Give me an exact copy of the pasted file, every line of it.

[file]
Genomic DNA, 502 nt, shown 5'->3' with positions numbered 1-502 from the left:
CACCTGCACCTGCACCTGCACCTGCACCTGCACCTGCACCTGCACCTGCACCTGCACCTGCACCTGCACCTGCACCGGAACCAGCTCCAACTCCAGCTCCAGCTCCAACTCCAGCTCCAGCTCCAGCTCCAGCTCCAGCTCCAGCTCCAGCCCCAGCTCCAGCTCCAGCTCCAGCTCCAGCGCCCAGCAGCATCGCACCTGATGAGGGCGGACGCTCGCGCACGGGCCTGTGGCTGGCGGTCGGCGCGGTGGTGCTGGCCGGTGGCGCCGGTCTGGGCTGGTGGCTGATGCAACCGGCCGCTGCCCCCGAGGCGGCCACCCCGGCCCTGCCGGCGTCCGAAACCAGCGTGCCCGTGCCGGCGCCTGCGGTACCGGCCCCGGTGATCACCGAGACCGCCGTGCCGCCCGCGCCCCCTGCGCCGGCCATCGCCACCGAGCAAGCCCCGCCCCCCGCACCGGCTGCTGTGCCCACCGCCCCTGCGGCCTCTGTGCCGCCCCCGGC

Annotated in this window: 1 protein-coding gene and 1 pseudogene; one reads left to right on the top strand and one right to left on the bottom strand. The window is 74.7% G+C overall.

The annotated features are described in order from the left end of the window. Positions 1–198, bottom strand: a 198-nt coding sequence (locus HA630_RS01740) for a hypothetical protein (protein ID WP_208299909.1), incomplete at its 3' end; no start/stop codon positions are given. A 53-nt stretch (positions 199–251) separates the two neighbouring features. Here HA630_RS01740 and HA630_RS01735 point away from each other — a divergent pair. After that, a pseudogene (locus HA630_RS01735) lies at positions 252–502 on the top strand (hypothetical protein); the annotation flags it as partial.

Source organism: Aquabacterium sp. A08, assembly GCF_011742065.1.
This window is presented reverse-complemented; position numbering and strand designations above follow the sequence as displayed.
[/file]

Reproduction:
Genomic DNA, 502 nt, shown 5'->3' with positions numbered 1-502 from the left:
CACCTGCACCTGCACCTGCACCTGCACCTGCACCTGCACCTGCACCTGCACCTGCACCTGCACCTGCACCTGCACCGGAACCAGCTCCAACTCCAGCTCCAGCTCCAACTCCAGCTCCAGCTCCAGCTCCAGCTCCAGCTCCAGCTCCAGCCCCAGCTCCAGCTCCAGCTCCAGCTCCAGCGCCCAGCAGCATCGCACCTGATGAGGGCGGACGCTCGCGCACGGGCCTGTGGCTGGCGGTCGGCGCGGTGGTGCTGGCCGGTGGCGCCGGTCTGGGCTGGTGGCTGATGCAACCGGCCGCTGCCCCCGAGGCGGCCACCCCGGCCCTGCCGGCGTCCGAAACCAGCGTGCCCGTGCCGGCGCCTGCGGTACCGGCCCCGGTGATCACCGAGACCGCCGTGCCGCCCGCGCCCCCTGCGCCGGCCATCGCCACCGAGCAAGCCCCGCCCCCCGCACCGGCTGCTGTGCCCACCGCCCCTGCGGCCTCTGTGCCGCCCCCGGC

Annotated in this window: 1 protein-coding gene and 1 pseudogene; one reads left to right on the top strand and one right to left on the bottom strand. The window is 74.7% G+C overall.

The annotated features are described in order from the left end of the window. Positions 1–198, bottom strand: a 198-nt coding sequence (locus HA630_RS01740) for a hypothetical protein (protein ID WP_208299909.1), incomplete at its 3' end; no start/stop codon positions are given. A 53-nt stretch (positions 199–251) separates the two neighbouring features. Here HA630_RS01740 and HA630_RS01735 point away from each other — a divergent pair. After that, a pseudogene (locus HA630_RS01735) lies at positions 252–502 on the top strand (hypothetical protein); the annotation flags it as partial.

Source organism: Aquabacterium sp. A08, assembly GCF_011742065.1.
This window is presented reverse-complemented; position numbering and strand designations above follow the sequence as displayed.